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The Strategic Importance of Central Asian States

Written by Fazal Rehman Kakar 10:47 am

At the center of the interests of major powers lies Central Asia, a region rich with untapped energy resources and economic markets. The author explains that while the region has immense potential for transnational and international cooperation, the security challenges and instability it faces, make it difficult for the Central Asian states to develop. Furthermore, the continuing instability has made foreign interventions almost necessary for these states.
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The US in the Afghan Peace Process: A Farewell Letter?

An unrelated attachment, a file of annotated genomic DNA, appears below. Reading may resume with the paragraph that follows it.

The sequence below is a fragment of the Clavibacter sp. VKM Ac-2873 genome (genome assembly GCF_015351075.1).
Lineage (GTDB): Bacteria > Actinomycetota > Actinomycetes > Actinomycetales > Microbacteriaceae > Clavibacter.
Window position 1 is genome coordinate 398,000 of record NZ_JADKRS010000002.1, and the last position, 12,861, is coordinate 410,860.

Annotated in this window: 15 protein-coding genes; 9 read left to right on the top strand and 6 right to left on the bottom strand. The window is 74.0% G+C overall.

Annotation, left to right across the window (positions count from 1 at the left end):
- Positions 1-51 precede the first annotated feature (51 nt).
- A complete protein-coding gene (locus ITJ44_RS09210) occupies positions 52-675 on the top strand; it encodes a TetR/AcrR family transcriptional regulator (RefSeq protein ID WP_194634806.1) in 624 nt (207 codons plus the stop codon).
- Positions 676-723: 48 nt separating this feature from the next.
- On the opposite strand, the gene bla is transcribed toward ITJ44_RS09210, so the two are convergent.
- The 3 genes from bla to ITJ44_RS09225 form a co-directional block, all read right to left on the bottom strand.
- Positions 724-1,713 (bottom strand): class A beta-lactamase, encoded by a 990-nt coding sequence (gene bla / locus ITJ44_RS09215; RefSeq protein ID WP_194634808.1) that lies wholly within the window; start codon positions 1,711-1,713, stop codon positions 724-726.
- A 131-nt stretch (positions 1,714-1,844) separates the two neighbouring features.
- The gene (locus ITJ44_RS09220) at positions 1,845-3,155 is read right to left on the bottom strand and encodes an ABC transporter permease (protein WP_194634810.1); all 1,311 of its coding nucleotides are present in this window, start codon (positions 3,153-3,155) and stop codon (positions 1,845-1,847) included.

Written by Uzair Bin Farid 10:47 am

The long-awaited Afghan peace process seems to be evident from the Biden administration’s letter to President Ghani. The letter has communicated the Biden administration’s desire to end the war in Afghanistan. However, it will certainly prove to be a challenge for the parties to commit themselves to a peace deal that is already tenuous.
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India and Pakistan Relations: The Possibility of Peace

Written by Muhammad Mohsin 6:47 pm

India and Pakistan have had hostile relations since the time of their independence. However, the recent remarks by Pakistan’s Chief of Army Staff, General Qamar Javed Bajwa, during the second day of the Islamabad Security Dialogue, shows Pakistan’s willingness to pursue a détente with India. In the analysis of the statement made by the army chief, the author questions whether peace between the rival states is actually a possibility, and if Pakistan is going through a shift in its institutional thinking.